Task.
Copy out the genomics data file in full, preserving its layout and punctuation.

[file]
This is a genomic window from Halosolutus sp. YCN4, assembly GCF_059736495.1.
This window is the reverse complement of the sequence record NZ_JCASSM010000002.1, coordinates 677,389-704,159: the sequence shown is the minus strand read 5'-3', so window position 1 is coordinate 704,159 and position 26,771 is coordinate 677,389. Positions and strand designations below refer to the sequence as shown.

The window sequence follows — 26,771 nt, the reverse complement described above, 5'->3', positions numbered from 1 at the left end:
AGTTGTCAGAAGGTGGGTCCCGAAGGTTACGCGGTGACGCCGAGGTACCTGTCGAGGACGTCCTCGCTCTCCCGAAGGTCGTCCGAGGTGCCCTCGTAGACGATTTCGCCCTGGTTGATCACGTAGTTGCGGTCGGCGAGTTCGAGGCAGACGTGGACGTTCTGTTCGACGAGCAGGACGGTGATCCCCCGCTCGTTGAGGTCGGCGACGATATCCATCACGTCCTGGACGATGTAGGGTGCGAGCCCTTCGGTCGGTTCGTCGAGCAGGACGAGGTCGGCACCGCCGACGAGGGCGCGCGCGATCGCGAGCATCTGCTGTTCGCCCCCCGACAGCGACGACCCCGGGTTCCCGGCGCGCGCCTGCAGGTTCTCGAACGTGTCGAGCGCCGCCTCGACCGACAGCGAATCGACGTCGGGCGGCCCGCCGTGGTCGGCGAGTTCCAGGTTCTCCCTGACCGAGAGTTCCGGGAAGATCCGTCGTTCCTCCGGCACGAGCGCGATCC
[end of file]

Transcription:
This is a genomic window from Halosolutus sp. YCN4, assembly GCF_059736495.1.
This window is the reverse complement of the sequence record NZ_JCASSM010000002.1, coordinates 677,389-704,159: the sequence shown is the minus strand read 5'-3', so window position 1 is coordinate 704,159 and position 26,771 is coordinate 677,389. Positions and strand designations below refer to the sequence as shown.

The window sequence follows — 26,771 nt, the reverse complement described above, 5'->3', positions numbered from 1 at the left end:
AGTTGTCAGAAGGTGGGTCCCGAAGGTTACGCGGTGACGCCGAGGTACCTGTCGAGGACGTCCTCGCTCTCCCGAAGGTCGTCCGAGGTGCCCTCGTAGACGATTTCGCCCTGGTTGATCACGTAGTTGCGGTCGGCGAGTTCGAGGCAGACGTGGACGTTCTGTTCGACGAGCAGGACGGTGATCCCCCGCTCGTTGAGGTCGGCGACGATATCCATCACGTCCTGGACGATGTAGGGTGCGAGCCCTTCGGTCGGTTCGTCGAGCAGGACGAGGTCGGCACCGCCGACGAGGGCGCGCGCGATCGCGAGCATCTGCTGTTCGCCCCCCGACAGCGACGACCCCGGGTTCCCGGCGCGCGCCTGCAGGTTCTCGAACGTGTCGAGCGCCGCCTCGACCGACAGCGAATCGACGTCGGGCGGCCCGCCGTGGTCGGCGAGTTCCAGGTTCTCCCTGACCGAGAGTTCCGGGAAGATCCGTCGTTCCTCCGGCACGAGCGCGATCC